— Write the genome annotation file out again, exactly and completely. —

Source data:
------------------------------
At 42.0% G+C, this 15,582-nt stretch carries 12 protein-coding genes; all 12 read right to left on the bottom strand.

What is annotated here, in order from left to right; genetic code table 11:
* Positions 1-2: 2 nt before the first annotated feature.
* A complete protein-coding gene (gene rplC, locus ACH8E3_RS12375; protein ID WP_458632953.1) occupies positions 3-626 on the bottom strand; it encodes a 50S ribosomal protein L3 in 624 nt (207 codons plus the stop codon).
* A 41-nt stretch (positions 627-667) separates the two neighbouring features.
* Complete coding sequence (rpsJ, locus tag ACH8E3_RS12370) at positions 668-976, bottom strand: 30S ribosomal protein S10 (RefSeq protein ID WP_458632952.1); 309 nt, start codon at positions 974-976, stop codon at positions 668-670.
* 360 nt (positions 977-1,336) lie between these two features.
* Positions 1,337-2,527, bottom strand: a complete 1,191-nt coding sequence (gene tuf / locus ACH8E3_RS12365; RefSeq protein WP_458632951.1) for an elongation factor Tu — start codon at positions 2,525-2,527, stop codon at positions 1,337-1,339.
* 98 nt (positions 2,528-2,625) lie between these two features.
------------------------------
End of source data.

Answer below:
At 42.0% G+C, this 15,582-nt stretch carries 12 protein-coding genes; all 12 read right to left on the bottom strand.

What is annotated here, in order from left to right; genetic code table 11:
* Positions 1-2: 2 nt before the first annotated feature.
* A complete protein-coding gene (gene rplC, locus ACH8E3_RS12375; protein ID WP_458632953.1) occupies positions 3-626 on the bottom strand; it encodes a 50S ribosomal protein L3 in 624 nt (207 codons plus the stop codon).
* A 41-nt stretch (positions 627-667) separates the two neighbouring features.
* Complete coding sequence (rpsJ, locus tag ACH8E3_RS12370) at positions 668-976, bottom strand: 30S ribosomal protein S10 (RefSeq protein ID WP_458632952.1); 309 nt, start codon at positions 974-976, stop codon at positions 668-670.
* 360 nt (positions 977-1,336) lie between these two features.
* Positions 1,337-2,527, bottom strand: a complete 1,191-nt coding sequence (gene tuf / locus ACH8E3_RS12365; RefSeq protein WP_458632951.1) for an elongation factor Tu — start codon at positions 2,525-2,527, stop codon at positions 1,337-1,339.
* 98 nt (positions 2,528-2,625) lie between these two features.